admin
Site Admin
Posts: 8996
Joined: Fri Sep 10, 2010 9:26 pm
Contact:

Re: About Question enthuware.ocajp.i.v7.2.1030 :

Post by admin »

I am sorry but I don't agree with your argument. Here is a statement straight from the official oracle's tutorial
Assertions, however, should be used to check for cases that should never happen, check assumptions about data structures (such as ensuring that an array is of the correct length), or enforcing constraints on arguments of private methods.
If you restrict the use of assertions to the kind of cases that you've mentioned i.e. Integer > 2147483647 or String.length() < 0, you are basically just adding redundant useless code. If you can't depend on the fact that an int will not be greater than 2147483647, you might as well pick another JVM or platform altogether.

thank you,
Paul.
If you like our products and services, please help us by posting your review here.

winddd
Posts: 18
Joined: Wed Feb 11, 2015 10:48 am
Contact:

Re: About Question enthuware.ocajp.i.v7.2.1030 :

Post by winddd »

admin wrote:I am sorry but I don't agree with your argument. Here is a statement straight from the official oracle's tutorial
Find though one recommendation to throw AssertionError manually.

winddd
Posts: 18
Joined: Wed Feb 11, 2015 10:48 am
Contact:

Re: About Question enthuware.ocajp.i.v7.2.1030 :

Post by winddd »

Assertions, however, should be used to check for cases that should never happen, check assumptions about data structures (such as ensuring that an array is of the correct length), or enforcing constraints on arguments of private methods.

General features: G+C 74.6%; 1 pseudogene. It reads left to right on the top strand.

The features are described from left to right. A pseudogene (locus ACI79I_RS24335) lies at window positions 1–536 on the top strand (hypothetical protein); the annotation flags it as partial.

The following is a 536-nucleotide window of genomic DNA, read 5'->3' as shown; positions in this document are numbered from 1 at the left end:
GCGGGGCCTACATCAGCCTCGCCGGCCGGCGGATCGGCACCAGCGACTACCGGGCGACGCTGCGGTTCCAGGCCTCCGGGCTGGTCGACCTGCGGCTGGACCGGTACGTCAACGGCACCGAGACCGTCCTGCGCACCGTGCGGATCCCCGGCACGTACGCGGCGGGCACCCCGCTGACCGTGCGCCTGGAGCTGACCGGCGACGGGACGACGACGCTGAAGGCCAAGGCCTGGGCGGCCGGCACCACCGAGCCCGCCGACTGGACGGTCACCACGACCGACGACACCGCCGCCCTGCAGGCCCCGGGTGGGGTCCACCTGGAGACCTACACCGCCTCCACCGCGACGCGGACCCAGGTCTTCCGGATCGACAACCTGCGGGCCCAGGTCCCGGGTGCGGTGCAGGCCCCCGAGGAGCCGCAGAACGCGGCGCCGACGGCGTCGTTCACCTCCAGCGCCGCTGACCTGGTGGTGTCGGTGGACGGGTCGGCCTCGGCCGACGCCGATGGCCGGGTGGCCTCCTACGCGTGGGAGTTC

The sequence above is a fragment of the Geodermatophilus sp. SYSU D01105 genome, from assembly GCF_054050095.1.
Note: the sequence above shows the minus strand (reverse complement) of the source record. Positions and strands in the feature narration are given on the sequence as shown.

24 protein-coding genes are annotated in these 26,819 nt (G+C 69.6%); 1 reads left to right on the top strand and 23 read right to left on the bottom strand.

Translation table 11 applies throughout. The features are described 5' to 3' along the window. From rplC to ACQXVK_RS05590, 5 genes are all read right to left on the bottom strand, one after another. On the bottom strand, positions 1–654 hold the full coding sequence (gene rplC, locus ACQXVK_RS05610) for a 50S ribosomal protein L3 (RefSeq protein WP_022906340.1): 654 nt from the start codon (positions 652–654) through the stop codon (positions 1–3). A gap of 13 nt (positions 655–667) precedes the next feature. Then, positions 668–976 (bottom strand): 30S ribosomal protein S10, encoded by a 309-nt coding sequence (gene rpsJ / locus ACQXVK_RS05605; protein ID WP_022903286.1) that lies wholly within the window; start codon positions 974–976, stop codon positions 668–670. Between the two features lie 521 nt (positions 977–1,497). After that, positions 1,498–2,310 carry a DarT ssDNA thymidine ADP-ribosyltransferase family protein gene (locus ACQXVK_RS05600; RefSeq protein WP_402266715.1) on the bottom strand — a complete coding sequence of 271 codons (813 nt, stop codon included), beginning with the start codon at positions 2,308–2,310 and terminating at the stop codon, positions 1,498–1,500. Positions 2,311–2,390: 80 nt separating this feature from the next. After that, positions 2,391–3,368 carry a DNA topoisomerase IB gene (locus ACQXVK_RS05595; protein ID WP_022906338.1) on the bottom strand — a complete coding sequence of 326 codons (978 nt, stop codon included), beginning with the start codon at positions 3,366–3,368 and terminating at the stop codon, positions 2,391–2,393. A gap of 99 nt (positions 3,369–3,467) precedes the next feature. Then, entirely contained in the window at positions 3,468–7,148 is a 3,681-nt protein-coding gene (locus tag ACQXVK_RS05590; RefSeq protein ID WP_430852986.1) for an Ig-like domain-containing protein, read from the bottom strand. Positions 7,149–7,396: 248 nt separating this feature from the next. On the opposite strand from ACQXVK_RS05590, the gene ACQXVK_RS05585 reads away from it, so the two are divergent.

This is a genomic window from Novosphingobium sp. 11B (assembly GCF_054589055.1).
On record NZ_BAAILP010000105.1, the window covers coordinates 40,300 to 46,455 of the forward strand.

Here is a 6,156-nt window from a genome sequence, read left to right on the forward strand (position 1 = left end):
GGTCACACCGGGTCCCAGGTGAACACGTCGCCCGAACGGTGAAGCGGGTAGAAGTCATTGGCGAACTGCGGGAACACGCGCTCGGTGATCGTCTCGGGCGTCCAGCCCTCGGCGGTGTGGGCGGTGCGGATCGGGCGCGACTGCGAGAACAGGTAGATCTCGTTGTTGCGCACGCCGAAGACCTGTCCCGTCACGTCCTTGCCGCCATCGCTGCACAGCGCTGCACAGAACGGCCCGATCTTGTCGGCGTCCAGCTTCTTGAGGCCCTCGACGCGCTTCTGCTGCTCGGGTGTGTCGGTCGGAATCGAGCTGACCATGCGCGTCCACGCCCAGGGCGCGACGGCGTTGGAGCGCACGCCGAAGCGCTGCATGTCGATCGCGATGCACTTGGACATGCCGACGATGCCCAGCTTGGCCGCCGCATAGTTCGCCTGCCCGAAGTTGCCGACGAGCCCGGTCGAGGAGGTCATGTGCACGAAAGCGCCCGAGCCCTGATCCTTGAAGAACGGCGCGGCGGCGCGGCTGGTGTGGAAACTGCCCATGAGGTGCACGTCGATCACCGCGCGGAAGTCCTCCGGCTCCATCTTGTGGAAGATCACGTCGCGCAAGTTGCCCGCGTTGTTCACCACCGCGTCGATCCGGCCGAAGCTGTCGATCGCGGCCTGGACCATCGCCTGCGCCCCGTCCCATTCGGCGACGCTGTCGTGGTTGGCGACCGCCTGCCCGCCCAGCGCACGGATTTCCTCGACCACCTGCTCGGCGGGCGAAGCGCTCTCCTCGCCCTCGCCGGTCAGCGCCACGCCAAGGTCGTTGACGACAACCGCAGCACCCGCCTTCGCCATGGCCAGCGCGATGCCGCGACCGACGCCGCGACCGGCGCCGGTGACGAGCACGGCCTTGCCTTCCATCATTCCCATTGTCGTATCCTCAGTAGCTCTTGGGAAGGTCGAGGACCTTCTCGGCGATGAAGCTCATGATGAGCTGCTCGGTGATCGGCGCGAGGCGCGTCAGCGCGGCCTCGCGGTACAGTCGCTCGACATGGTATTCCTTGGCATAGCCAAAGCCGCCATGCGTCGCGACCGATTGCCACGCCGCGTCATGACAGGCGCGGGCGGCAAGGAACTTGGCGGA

Exactly. New enum elements - not that case.

admin
Site Admin
Posts: 8996
Joined: Fri Sep 10, 2010 9:26 pm
Contact:

Re: About Question enthuware.ocajp.i.v7.2.1030 :

Post by admin »

I think you are misinterpreting the statement. It doesn't just stop after "check for cases that should never happen". The remaining part gives example that make it clear what they mean. Using assertion to check for int > max int is insane.

It is certainly preferable to use the assert statement instead of explicitly throwing but that is not the point of this question. The point is to check the assumptions about the code using assertions from an exam point of view. Switch statement on an enum itself is not a good practice but that doesn't make the whole question invalid from the exam point of view.

On page 157, Effective Java Second edition gives a similar example, where throwing an AssertionError is appropriate -

Code: Select all

// Switch on an enum to simulate a missing method
public static Operation inverse(Operation op) {
  switch(op) {
    case PLUS: return Operation.MINUS;
    case MINUS: return Operation.PLUS;
    case TIMES: return Operation.DIVIDE;
    case DIVIDE: return Operation.TIMES;
    default: throw new AssertionError("Unknown op: " + op);
  }
}
Anyway, I guess we will have to agree to disagree here.

thank you,
Paul.
If you like our products and services, please help us by posting your review here.

winddd
Posts: 18
Joined: Wed Feb 11, 2015 10:48 am
Contact:

Re: About Question enthuware.ocajp.i.v7.2.1030 :

Post by winddd »